“These were core issues, with real impact,” Orentlicher says. “But after six years the issues were less compelling and I started to feel limits because while I could help shape the AMA’s positions, I was speaking for the institution and, sometimes, I disagreed with it … I realized I was either going to compromise my own principles or fail to meet my duties to the organization.”
Orentlicher decided that teaching might be the best path. “I could speak freely. I didn’t have to worry about being constrained by an organization.” And, at about the same time, he met his future wife, Judy Failer, a professor in the political science department at Indiana University, whose background was in moral philosophy, ethics and public policy. Before long, Orentlicher found a position at IUPUI. Indianapolis became his home.
A natural step
“One of the great things about Indianapolis is that it’s a big city but it still has a lot of the features of a smaller town,” says Orentlicher in describing his early experiences in Indy. “I felt welcomed. There are other cities where, if you’re not born there, it’s hard to become involved. This isn’t that kind of city.”
Indeed, in 1995 Orentlicher had been here less than a year and he was volunteering to work for Julia Carson in her first campaign for the U.S. House of Representatives, advising her on health care and other issues. “Working for her, I got some real exposure to the political process and I liked being involved.
“If I’d stayed in Chicago, to call up somebody running for Congress and get involved the way I was able to get involved with Julia would have been much harder. In my first year here I was doing quite a bit for her on issues.”
But Orentlicher didn’t consider running for office himself until 2001, when the district he was living in was redrawn and he found himself being represented in the state Legislature by an incumbent with whom he differed on a number of issues.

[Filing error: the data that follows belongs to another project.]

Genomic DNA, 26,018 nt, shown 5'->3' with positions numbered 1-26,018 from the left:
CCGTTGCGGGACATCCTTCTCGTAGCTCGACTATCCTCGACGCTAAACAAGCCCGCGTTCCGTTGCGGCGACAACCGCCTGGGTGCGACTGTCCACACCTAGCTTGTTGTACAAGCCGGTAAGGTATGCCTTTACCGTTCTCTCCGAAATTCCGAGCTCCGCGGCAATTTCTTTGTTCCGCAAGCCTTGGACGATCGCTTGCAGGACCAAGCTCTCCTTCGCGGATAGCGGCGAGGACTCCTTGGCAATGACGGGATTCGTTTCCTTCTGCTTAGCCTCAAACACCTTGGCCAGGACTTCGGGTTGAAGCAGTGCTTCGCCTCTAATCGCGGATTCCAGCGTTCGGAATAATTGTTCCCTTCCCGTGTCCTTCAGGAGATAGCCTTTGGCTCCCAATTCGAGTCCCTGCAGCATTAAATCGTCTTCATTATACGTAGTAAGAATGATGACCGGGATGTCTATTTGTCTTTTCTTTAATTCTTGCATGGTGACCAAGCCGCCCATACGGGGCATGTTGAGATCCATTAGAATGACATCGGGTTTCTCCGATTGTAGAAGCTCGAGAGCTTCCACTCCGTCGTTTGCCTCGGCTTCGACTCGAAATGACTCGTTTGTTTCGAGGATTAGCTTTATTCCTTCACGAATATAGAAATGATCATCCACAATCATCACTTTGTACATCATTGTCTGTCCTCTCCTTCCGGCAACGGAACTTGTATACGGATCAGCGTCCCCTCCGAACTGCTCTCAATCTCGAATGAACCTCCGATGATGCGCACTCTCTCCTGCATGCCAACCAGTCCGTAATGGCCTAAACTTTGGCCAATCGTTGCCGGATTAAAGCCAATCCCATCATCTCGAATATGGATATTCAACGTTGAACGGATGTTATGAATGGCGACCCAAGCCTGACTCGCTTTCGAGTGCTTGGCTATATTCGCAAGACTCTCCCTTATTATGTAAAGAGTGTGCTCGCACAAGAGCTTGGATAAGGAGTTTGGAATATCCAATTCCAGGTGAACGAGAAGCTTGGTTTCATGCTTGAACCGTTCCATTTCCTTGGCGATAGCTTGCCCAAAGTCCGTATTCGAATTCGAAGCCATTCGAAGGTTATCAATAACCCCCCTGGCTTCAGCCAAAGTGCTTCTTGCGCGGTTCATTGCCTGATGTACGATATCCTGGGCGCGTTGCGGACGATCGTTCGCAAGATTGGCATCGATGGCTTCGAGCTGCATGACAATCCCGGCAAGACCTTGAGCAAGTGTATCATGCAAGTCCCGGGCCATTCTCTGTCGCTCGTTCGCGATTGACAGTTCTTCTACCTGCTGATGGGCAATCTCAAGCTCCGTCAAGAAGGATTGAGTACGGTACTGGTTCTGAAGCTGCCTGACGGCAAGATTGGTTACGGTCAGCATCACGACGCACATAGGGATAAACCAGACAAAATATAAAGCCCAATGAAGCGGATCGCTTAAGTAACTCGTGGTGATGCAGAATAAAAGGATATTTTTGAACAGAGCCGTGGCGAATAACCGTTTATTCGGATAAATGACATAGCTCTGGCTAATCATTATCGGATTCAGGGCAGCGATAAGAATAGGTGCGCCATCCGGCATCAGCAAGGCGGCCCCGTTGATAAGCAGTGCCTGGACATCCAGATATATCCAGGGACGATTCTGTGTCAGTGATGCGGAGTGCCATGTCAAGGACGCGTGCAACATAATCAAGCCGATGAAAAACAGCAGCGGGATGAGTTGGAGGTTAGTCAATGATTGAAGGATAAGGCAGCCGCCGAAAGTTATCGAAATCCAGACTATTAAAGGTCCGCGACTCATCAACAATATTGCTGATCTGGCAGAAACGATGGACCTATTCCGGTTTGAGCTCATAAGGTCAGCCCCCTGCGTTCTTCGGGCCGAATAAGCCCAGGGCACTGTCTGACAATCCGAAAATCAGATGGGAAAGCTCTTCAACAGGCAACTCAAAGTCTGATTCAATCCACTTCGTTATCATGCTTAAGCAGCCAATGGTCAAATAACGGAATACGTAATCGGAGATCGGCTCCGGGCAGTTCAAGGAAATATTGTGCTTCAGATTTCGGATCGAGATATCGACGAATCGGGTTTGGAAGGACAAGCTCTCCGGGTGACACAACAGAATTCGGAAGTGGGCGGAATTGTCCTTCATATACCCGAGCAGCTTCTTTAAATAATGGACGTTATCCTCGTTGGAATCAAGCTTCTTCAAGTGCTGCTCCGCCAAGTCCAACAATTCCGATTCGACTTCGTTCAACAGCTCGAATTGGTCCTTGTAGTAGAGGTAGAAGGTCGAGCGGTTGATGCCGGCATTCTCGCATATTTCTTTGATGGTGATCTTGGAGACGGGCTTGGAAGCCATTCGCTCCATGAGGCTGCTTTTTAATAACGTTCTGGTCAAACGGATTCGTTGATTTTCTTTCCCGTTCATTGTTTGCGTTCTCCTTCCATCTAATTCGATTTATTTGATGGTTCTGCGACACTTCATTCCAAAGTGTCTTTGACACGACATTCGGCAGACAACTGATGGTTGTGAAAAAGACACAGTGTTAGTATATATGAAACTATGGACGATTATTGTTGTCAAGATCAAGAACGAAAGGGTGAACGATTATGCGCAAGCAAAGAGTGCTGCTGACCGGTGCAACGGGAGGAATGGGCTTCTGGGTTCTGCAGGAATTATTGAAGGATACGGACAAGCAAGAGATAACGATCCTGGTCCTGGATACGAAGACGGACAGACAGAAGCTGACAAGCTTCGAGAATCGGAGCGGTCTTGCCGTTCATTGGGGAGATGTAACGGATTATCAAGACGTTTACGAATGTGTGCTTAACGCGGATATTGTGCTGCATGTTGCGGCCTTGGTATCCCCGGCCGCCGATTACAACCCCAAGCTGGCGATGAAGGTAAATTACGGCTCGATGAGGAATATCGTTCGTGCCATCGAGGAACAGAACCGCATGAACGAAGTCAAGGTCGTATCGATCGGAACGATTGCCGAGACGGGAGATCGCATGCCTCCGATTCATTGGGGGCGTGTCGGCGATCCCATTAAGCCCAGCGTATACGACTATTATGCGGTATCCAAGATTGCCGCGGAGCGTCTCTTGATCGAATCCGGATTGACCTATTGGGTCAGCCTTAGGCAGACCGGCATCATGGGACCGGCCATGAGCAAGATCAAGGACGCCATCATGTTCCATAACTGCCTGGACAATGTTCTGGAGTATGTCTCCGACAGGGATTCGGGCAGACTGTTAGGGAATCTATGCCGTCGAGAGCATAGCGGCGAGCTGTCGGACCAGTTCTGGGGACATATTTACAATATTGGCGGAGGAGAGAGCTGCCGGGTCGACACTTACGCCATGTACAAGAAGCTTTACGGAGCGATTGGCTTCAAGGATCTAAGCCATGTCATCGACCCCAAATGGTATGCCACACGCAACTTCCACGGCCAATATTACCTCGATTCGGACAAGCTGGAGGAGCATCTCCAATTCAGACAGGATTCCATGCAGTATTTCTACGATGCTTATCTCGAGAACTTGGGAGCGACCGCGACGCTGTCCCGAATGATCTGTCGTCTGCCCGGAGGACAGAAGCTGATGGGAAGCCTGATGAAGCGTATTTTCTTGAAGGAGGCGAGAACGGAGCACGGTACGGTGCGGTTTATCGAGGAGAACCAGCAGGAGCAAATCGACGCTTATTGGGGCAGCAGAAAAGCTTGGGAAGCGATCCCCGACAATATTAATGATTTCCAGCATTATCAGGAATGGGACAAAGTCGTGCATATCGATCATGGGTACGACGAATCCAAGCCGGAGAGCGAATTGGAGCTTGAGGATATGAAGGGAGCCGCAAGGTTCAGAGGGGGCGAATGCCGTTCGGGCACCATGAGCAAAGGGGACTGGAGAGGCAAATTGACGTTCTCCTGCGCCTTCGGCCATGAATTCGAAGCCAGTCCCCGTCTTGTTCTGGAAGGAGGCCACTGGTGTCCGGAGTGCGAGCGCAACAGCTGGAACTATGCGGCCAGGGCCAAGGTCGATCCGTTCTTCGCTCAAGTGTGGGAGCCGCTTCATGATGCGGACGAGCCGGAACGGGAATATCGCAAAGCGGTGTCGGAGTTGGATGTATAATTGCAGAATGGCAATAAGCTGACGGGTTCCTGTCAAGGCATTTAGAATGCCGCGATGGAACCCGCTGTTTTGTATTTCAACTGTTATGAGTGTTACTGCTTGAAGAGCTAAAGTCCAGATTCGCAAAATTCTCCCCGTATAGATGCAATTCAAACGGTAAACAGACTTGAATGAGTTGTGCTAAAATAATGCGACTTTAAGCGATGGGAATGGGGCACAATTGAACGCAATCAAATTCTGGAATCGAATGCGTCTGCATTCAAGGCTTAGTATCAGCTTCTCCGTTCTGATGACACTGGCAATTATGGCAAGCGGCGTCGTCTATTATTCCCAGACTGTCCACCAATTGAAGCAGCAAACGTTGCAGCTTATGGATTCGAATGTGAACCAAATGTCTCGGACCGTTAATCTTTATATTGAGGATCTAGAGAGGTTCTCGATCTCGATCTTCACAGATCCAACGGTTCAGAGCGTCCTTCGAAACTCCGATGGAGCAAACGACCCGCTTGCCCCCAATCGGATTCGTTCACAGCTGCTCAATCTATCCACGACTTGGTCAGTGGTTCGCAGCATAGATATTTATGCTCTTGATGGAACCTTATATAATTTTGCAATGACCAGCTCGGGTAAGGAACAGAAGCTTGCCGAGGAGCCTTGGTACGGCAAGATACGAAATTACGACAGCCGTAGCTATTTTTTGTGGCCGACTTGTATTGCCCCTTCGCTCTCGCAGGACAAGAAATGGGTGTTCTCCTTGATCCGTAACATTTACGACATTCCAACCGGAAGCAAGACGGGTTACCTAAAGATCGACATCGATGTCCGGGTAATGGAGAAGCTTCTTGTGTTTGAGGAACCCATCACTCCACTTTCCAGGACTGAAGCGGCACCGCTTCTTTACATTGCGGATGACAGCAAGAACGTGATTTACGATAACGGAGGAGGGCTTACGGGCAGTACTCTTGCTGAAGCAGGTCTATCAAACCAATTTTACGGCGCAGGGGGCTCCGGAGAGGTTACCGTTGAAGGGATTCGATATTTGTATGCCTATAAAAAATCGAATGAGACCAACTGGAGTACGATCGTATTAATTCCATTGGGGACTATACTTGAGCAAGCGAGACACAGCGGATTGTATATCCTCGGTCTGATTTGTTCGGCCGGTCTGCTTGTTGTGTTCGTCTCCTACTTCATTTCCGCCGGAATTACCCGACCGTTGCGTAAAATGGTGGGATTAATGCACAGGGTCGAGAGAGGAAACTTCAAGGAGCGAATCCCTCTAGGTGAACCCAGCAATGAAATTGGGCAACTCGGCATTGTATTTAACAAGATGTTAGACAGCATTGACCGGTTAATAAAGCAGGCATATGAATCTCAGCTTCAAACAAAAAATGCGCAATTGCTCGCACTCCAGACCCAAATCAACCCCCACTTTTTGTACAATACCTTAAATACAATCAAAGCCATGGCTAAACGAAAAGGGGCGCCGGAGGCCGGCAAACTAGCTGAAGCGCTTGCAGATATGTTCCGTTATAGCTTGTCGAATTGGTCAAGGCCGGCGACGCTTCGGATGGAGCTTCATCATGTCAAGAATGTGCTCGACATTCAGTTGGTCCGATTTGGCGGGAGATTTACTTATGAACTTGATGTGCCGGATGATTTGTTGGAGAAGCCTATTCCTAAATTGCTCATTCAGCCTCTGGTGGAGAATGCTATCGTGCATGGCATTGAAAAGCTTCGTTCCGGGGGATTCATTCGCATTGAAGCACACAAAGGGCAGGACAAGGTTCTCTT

“A lesson my father taught from the Great Depression is that a lot of people suffer misfortune, not because they made bad choices, but because of the environments they grow up in. That was true during the Great Depression, and it’s still true for different groups who are disfavored in our country. Government can help fix the disadvantages people have.”
For Orentlicher, running for office felt like a natural step — as a teacher and policy consultant he was used to proposing and advocating various ideas and initiatives. Winning a seat in the state Legislature would give him the chance to see if he could actually implement some of these things.
Orentlicher won his race and was re-elected in 2006. The biggest thing, he says, that surprised him about being a state representative was the sheer volume of work to be done. Indiana has a part-time Legislature, but there’s always a year’s worth of work. “I could spend all my time on it,” he says of the workload that includes having to consider over 100 bills in any given session. But legislators work only a few months of every year and don’t have staff people to assist them. “It really is impossible to know every aspect of every bill,” Orentlicher admits. “This enhances the role of lobbyists.”
Taking recommendations on issues like a physicians’ code of ethics to the AMA’s House of Delegates proved useful preparation for dealing with the legislative process, and the balancing act elected officials must perform in finding the proper relation between their particular vision, the views of their constituents and the greater good. In explaining his approach, Orentlicher quotes the Talmudic scholar Hillel, who said, “If I am not for myself, who will be for me? But if I am only for myself, who am I? If not now, when?”
“I need to represent myself,” Orentlicher says. “I need to try and persuade others about my proposals. If I’m not going to advocate for myself or my constituents, who will? But I can’t just advocate for myself and my constituents. I need to take a broader picture and think about what’s good for Indiana.”
His AMA experience also taught him about the art of compromise — as well as the importance of sticking to what he calls “core principles.”
First among those principles is equality. “In America, we all have the same rights to vote and to serve and to speak and be heard. And making sure we maintain that equality — that we don’t have second-class citizens — are issues that always come up, and continue to come up in this country.”
A fair deal